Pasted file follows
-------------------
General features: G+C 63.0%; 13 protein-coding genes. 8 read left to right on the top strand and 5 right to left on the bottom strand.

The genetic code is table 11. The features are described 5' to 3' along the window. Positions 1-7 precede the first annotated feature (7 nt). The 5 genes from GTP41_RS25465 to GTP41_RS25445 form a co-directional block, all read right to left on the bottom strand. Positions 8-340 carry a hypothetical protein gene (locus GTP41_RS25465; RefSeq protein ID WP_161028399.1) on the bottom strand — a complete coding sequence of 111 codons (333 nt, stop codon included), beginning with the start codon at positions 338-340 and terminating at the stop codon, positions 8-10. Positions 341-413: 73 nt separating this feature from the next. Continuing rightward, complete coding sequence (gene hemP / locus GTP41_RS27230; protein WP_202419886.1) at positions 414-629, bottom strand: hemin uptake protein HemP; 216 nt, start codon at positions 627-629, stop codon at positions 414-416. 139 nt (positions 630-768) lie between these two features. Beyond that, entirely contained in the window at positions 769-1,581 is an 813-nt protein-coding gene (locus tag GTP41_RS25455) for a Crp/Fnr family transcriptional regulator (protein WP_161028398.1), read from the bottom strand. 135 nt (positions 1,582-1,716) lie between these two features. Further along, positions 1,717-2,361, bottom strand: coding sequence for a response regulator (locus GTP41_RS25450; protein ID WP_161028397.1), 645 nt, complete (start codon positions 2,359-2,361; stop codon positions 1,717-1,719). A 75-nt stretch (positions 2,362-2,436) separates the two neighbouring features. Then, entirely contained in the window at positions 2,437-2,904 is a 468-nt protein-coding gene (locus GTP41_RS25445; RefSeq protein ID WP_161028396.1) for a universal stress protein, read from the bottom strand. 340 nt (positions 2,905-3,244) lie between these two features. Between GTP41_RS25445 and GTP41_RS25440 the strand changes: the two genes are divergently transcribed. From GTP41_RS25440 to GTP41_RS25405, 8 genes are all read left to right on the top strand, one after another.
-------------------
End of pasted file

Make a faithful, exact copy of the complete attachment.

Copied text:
General features: G+C 63.0%; 13 protein-coding genes. 8 read left to right on the top strand and 5 right to left on the bottom strand.

The genetic code is table 11. The features are described 5' to 3' along the window. Positions 1-7 precede the first annotated feature (7 nt). The 5 genes from GTP41_RS25465 to GTP41_RS25445 form a co-directional block, all read right to left on the bottom strand. Positions 8-340 carry a hypothetical protein gene (locus GTP41_RS25465; RefSeq protein ID WP_161028399.1) on the bottom strand — a complete coding sequence of 111 codons (333 nt, stop codon included), beginning with the start codon at positions 338-340 and terminating at the stop codon, positions 8-10. Positions 341-413: 73 nt separating this feature from the next. Continuing rightward, complete coding sequence (gene hemP / locus GTP41_RS27230; protein WP_202419886.1) at positions 414-629, bottom strand: hemin uptake protein HemP; 216 nt, start codon at positions 627-629, stop codon at positions 414-416. 139 nt (positions 630-768) lie between these two features. Beyond that, entirely contained in the window at positions 769-1,581 is an 813-nt protein-coding gene (locus tag GTP41_RS25455) for a Crp/Fnr family transcriptional regulator (protein WP_161028398.1), read from the bottom strand. 135 nt (positions 1,582-1,716) lie between these two features. Further along, positions 1,717-2,361, bottom strand: coding sequence for a response regulator (locus GTP41_RS25450; protein ID WP_161028397.1), 645 nt, complete (start codon positions 2,359-2,361; stop codon positions 1,717-1,719). A 75-nt stretch (positions 2,362-2,436) separates the two neighbouring features. Then, entirely contained in the window at positions 2,437-2,904 is a 468-nt protein-coding gene (locus GTP41_RS25445; RefSeq protein ID WP_161028396.1) for a universal stress protein, read from the bottom strand. 340 nt (positions 2,905-3,244) lie between these two features. Between GTP41_RS25445 and GTP41_RS25440 the strand changes: the two genes are divergently transcribed. From GTP41_RS25440 to GTP41_RS25405, 8 genes are all read left to right on the top strand, one after another.